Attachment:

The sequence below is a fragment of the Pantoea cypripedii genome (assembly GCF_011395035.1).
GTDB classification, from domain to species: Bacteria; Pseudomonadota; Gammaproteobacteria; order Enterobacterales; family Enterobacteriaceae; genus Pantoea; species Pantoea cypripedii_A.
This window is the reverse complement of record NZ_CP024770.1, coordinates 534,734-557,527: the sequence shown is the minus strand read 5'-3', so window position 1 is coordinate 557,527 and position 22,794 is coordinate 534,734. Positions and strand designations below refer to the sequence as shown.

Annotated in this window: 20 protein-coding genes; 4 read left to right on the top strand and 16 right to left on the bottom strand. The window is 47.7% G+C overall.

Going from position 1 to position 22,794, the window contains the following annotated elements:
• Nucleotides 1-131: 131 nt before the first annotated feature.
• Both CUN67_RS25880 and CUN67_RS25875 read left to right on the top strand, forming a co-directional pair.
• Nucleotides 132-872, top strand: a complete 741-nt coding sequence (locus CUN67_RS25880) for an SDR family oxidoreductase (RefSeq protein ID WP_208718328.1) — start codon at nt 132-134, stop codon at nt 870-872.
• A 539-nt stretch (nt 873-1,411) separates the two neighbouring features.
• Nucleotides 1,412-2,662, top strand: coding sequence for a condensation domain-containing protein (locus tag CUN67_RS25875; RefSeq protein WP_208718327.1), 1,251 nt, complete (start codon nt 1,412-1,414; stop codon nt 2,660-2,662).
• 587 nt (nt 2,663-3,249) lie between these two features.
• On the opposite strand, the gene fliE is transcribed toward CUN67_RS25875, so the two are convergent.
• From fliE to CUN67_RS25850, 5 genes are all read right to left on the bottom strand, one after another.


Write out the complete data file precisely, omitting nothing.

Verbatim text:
The sequence below is a fragment of the Pantoea cypripedii genome (assembly GCF_011395035.1).
GTDB classification, from domain to species: Bacteria; Pseudomonadota; Gammaproteobacteria; order Enterobacterales; family Enterobacteriaceae; genus Pantoea; species Pantoea cypripedii_A.
This window is the reverse complement of record NZ_CP024770.1, coordinates 534,734-557,527: the sequence shown is the minus strand read 5'-3', so window position 1 is coordinate 557,527 and position 22,794 is coordinate 534,734. Positions and strand designations below refer to the sequence as shown.

Annotated in this window: 20 protein-coding genes; 4 read left to right on the top strand and 16 right to left on the bottom strand. The window is 47.7% G+C overall.

Going from position 1 to position 22,794, the window contains the following annotated elements:
• Nucleotides 1-131: 131 nt before the first annotated feature.
• Both CUN67_RS25880 and CUN67_RS25875 read left to right on the top strand, forming a co-directional pair.
• Nucleotides 132-872, top strand: a complete 741-nt coding sequence (locus CUN67_RS25880) for an SDR family oxidoreductase (RefSeq protein ID WP_208718328.1) — start codon at nt 132-134, stop codon at nt 870-872.
• A 539-nt stretch (nt 873-1,411) separates the two neighbouring features.
• Nucleotides 1,412-2,662, top strand: coding sequence for a condensation domain-containing protein (locus tag CUN67_RS25875; RefSeq protein WP_208718327.1), 1,251 nt, complete (start codon nt 1,412-1,414; stop codon nt 2,660-2,662).
• 587 nt (nt 2,663-3,249) lie between these two features.
• On the opposite strand, the gene fliE is transcribed toward CUN67_RS25875, so the two are convergent.
• From fliE to CUN67_RS25850, 5 genes are all read right to left on the bottom strand, one after another.